< Back to all posts
Distributing Safety Videos to Employees
4,405 fatal work injuries were recorded in the United States in 2013 and 112 worker fatalities. “Businesses spend about $170 billion a year in workplace injuries and illnesses.”
According to the New York State Department Transportation, in 2004 90% of all workplace incidents are preventable by someone at the employee, supervisor, manager and/or corporate level.
Hiring freelance Video Producers and Directors of Photography (DPs) to create safety content for your business will save your organization time, convenience, money, and future fatalities.
Whether in your break room or supplies closet, every office has a poster plastered on its wall: the identifiable illustrations of figures acting out safety hazards and avoidance practices – posters so trite we often overlook them as though they are part of the décor.
Instructional videos are an engaging and paperless alternative to office safety training. Updating safety training videos to match the current media climate and your particular organization’s needs, will provide your trainees with more engaging, interesting and even entertaining content
Gone are the days of rolling out a VHS player to play generalized safety videos as the only training option. Though many have not yet caught on, internal communications departments are starting to look for more updated and engaging tactics (such as social media and other e-learning platforms) to distribute policies and training material in order to cut costs, increase retention of said policies and increase efficiency. Cost and ease of use are pushing employers to engage employees on their own mobile devices.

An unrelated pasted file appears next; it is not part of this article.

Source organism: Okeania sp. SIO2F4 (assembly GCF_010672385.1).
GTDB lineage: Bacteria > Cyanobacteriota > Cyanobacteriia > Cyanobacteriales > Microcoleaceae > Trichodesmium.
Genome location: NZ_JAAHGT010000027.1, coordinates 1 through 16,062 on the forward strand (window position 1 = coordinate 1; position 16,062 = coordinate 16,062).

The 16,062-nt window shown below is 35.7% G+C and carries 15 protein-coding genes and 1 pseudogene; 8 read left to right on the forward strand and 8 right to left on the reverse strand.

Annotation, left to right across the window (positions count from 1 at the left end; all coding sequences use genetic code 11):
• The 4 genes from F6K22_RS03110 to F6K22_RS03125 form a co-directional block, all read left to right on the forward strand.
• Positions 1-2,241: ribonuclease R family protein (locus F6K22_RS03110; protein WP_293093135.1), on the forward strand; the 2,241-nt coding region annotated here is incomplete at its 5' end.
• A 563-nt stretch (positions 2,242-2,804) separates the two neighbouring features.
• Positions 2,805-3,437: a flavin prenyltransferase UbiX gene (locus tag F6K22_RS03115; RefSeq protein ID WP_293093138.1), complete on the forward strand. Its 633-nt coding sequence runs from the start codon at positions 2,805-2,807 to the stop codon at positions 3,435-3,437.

In addition to a visual aid, producing your own safety video on location can help your company avoid expenses such as booking training facilities; travel costs for employees or trainers; plus employee time away from the job are greatly reduced.
IBM saved $200 million in 1999, providing five times the learning at one–third the cost of previous methods just by changing traditional training methods to e-learning. Ernst & Young also reduced their training costs by 35 percent by using a blended training method of web-based and classroom learning. Safety videos uploaded onto these e-learning platforms save costs and add an element of interactivity for employees, helping them retain information after video viewing.
In an interview with Robyn Zlotkin, Executive Vice President of Arbill, an award-winning safety products and services provider that has been making safety a priority for workplaces everywhere for over 65 years, cited the best way to prevent workplace injuries is by investing in comprehensive programs. “Workplaces that establish safety and health management systems can reduce their injury and illness costs by 20-40%.”
By including video in that program, you provide trainees with visually specific practices for injury prevention. “High quality digital videography’s images visually communicate exactly how a task must be performed or how it was performed.”